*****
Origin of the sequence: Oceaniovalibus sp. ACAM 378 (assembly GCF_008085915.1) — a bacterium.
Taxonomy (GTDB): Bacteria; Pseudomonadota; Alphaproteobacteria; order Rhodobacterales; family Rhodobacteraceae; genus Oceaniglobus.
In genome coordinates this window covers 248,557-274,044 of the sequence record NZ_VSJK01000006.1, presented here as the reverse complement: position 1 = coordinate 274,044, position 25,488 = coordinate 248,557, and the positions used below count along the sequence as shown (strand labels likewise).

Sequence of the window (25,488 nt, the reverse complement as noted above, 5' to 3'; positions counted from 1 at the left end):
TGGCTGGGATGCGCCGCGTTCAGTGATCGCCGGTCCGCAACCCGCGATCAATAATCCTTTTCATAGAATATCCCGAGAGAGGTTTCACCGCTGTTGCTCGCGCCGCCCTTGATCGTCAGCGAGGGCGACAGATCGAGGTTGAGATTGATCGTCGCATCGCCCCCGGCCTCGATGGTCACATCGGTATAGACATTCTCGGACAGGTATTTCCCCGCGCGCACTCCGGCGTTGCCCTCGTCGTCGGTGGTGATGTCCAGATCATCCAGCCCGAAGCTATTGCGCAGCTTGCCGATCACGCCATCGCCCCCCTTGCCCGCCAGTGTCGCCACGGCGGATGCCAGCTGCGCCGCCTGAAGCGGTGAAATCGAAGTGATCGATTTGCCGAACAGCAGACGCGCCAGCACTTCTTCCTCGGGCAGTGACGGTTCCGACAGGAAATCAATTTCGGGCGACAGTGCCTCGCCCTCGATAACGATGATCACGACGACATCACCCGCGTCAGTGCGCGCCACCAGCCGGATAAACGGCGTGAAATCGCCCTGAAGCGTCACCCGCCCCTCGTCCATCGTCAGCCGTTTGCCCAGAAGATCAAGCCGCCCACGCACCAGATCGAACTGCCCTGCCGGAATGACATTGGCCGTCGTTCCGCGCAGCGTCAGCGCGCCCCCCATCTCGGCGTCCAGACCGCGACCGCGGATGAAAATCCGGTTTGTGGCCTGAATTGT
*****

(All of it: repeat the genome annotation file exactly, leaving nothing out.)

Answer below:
Origin of the sequence: Oceaniovalibus sp. ACAM 378 (assembly GCF_008085915.1) — a bacterium.
Taxonomy (GTDB): Bacteria; Pseudomonadota; Alphaproteobacteria; order Rhodobacterales; family Rhodobacteraceae; genus Oceaniglobus.
In genome coordinates this window covers 248,557-274,044 of the sequence record NZ_VSJK01000006.1, presented here as the reverse complement: position 1 = coordinate 274,044, position 25,488 = coordinate 248,557, and the positions used below count along the sequence as shown (strand labels likewise).

Sequence of the window (25,488 nt, the reverse complement as noted above, 5' to 3'; positions counted from 1 at the left end):
TGGCTGGGATGCGCCGCGTTCAGTGATCGCCGGTCCGCAACCCGCGATCAATAATCCTTTTCATAGAATATCCCGAGAGAGGTTTCACCGCTGTTGCTCGCGCCGCCCTTGATCGTCAGCGAGGGCGACAGATCGAGGTTGAGATTGATCGTCGCATCGCCCCCGGCCTCGATGGTCACATCGGTATAGACATTCTCGGACAGGTATTTCCCCGCGCGCACTCCGGCGTTGCCCTCGTCGTCGGTGGTGATGTCCAGATCATCCAGCCCGAAGCTATTGCGCAGCTTGCCGATCACGCCATCGCCCCCCTTGCCCGCCAGTGTCGCCACGGCGGATGCCAGCTGCGCCGCCTGAAGCGGTGAAATCGAAGTGATCGATTTGCCGAACAGCAGACGCGCCAGCACTTCTTCCTCGGGCAGTGACGGTTCCGACAGGAAATCAATTTCGGGCGACAGTGCCTCGCCCTCGATAACGATGATCACGACGACATCACCCGCGTCAGTGCGCGCCACCAGCCGGATAAACGGCGTGAAATCGCCCTGAAGCGTCACCCGCCCCTCGTCCATCGTCAGCCGTTTGCCCAGAAGATCAAGCCGCCCACGCACCAGATCGAACTGCCCTGCCGGAATGACATTGGCCGTCGTTCCGCGCAGCGTCAGCGCGCCCCCCATCTCGGCGTCCAGACCGCGACCGCGGATGAAAATCCGGTTTGTGGCCTGAATTGT